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Through trying times, Anderson has dad's support

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Through trying times, Anderson has dad's support play video for Through trying times, Anderson has dad's support

Injuries have derailed left-hander Brett Anderson's first year in Colorado. But the circumstances of the latest -- a broken index finger on his throwing hand -- put him squarely in the category of a hard-luck player.

"I wouldn't say it's kind of normal at this point, but it is kind of normal because of the last handful of years," Anderson said. "But people who have been around the game, who probably have 100 years of experience -- trainers, coaches and stuff -- hadn't seen anything like my injury before, where a guy just hits one off the end of the bat -- most of the time, it stings right away and it goes away.

"Next thing you know, I have pins in my fingers."

It was a good time to call his father.

Anderson is the son of Frank Anderson, a longtime college pitching coach at the University of Houston. But Brett leans on his father for who he is, not what he does.

Dad was there for his son, who pitched for the Athletics from 2009-12, after Brett underwent Tommy John surgery on his throwing elbow in '11, limiting him to 13 starts that year. In 2012, Anderson made only six starts late in the year before suffering a right oblique injury that ended his season on Sept. 19. Last year, Brett had his father around when foot and ankle injuries limited him to 16 appearances (five starts), forcing him into a relief role by season's end.

But as hard as the injury bug has bitten Brett, Frank has been there to help with perspective.

Frank said players deal with less anxiety directly related to the injury because of modern medicine. But they're still human. They still need their dads to remind them to approach the comeback the right way.

"There are very few career-ending things, and that's the only way to approach it," Frank said. "There's a lot of hard work to be done, whether it's Tommy John or a shoulder surgery or anything like the one he has. But I tell him, if you don't look back, if you take a positive approach, you've got a chance.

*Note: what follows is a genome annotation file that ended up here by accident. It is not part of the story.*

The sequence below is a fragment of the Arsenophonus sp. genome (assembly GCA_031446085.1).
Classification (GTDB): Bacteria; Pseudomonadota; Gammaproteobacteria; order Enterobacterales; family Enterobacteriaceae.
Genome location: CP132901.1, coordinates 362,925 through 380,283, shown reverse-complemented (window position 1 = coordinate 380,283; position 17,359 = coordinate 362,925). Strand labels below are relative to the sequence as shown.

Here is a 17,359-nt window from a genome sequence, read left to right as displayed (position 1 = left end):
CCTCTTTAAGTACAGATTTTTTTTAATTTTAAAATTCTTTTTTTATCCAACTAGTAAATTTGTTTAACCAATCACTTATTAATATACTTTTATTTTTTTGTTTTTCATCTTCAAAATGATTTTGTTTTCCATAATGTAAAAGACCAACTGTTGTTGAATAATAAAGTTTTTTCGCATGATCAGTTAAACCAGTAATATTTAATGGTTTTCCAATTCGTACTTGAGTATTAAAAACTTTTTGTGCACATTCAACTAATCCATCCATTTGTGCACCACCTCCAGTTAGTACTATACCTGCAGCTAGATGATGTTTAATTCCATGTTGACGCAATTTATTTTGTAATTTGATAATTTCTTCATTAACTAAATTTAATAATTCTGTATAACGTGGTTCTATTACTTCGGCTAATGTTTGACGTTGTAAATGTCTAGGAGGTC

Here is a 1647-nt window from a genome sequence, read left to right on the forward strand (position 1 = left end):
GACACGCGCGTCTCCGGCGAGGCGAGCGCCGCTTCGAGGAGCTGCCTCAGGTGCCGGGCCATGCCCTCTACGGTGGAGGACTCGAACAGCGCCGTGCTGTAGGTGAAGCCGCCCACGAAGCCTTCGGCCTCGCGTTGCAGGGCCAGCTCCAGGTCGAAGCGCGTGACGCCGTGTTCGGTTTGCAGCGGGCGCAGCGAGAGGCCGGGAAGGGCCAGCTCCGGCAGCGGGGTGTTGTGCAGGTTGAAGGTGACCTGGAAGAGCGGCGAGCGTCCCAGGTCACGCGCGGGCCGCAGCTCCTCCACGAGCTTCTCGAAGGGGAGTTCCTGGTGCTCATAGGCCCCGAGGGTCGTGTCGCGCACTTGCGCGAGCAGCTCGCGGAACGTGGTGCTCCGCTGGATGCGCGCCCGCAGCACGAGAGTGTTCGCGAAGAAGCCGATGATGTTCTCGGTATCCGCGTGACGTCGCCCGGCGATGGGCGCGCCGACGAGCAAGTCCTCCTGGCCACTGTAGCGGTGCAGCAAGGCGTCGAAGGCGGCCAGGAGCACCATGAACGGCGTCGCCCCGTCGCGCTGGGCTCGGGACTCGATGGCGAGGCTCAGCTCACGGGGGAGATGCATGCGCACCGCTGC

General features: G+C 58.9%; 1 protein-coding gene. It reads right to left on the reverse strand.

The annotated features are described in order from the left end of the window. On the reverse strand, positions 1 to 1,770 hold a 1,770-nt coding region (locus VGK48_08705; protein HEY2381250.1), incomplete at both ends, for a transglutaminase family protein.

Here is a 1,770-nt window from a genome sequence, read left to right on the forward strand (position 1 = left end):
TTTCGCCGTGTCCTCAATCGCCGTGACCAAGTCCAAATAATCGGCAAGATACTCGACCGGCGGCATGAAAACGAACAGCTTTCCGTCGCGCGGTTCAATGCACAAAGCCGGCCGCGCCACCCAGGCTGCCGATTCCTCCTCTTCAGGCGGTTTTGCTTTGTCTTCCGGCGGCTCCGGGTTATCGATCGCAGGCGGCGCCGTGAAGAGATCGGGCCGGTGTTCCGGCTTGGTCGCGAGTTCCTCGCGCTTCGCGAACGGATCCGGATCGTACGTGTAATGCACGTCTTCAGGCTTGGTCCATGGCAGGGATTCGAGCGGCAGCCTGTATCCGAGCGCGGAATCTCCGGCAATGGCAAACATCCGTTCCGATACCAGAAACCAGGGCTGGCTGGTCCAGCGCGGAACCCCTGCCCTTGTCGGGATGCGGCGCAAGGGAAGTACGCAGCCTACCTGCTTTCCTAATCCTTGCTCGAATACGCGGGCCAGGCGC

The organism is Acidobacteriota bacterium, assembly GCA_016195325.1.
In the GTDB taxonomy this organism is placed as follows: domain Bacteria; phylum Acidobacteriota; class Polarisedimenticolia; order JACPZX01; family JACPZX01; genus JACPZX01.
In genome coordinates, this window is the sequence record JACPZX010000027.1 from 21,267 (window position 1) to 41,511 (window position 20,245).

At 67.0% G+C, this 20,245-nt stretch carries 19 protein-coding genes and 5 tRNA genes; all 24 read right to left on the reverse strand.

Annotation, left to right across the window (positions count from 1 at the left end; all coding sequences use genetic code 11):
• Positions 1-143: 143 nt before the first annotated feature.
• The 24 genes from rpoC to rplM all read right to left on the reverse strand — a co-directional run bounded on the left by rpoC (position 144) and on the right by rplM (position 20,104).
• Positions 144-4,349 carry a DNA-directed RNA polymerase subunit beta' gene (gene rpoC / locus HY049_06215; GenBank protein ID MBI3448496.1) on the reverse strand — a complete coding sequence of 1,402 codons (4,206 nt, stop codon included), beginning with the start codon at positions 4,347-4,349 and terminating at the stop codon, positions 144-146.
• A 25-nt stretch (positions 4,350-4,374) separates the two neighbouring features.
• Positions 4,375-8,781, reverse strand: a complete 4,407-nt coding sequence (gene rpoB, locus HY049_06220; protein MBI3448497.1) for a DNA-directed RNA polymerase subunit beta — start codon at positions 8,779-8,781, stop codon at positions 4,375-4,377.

"You can't talk baseball 24/7, although a lot of times that's what it seems like we do. We talk about what else is going on in life, how you like your teammates, things like that. He really likes the guys, and he's found a friend going through some of the same things in Tyler Chatwood [a pitcher coming back from a right elbow strain]. I'm glad he has some support."

"He's been around the game long enough where he's dealt with people who have had injuries," Brett said. "It's never easy, but it's a little bit easier in the big leagues. If a guy gets injured or has an arm injury in college, it could be the end there. Him having experience and knowing people's personalities, trying to keep upbeat and keep positive. ... If I have a bad day or whatever, I can call him. He's my best friend, too.

"We can talk about anything, whether it be baseball or life or whatever. It's always good to have that fallback."

The two could talk baseball with the subject straying away from Brett's injuries.

"Here recently, it was their season," Brett said. "You come here, you focus on what goes on in here. But they were in the Super Regional. They beat LSU -- they had a couple exciting wins there and kind of ran out of steam against Texas. I was focused on them and their season.

"They finished in the top 10 in pitching. I give him a hard time about it, 'I don't know how you guys did it without a good pitching coach.' I kind of rib him a little bit. And we talk about what my sister is doing, finishing up her freshman year of high school. Just take your mind off. He's my best friend, so we talk about whatever is going on."

Rehab can be long and lonely, and Brett said his father helps him lighten up during the heavy moments.

"He said to stay positive, go out there and do rehab, do what you need to get yourself back as soon as possible, and don't get too down, because there are a lot worse things in the world," Brett said. "At the end of the day, it's not too bad. At the end of the day, a lot of people have it worse than me."

Thomas Harding is a reporter for MLB.com. Follow him on Twitter @harding_at_mlb. This story was not subject to the approval of Major League Baseball or its clubs.

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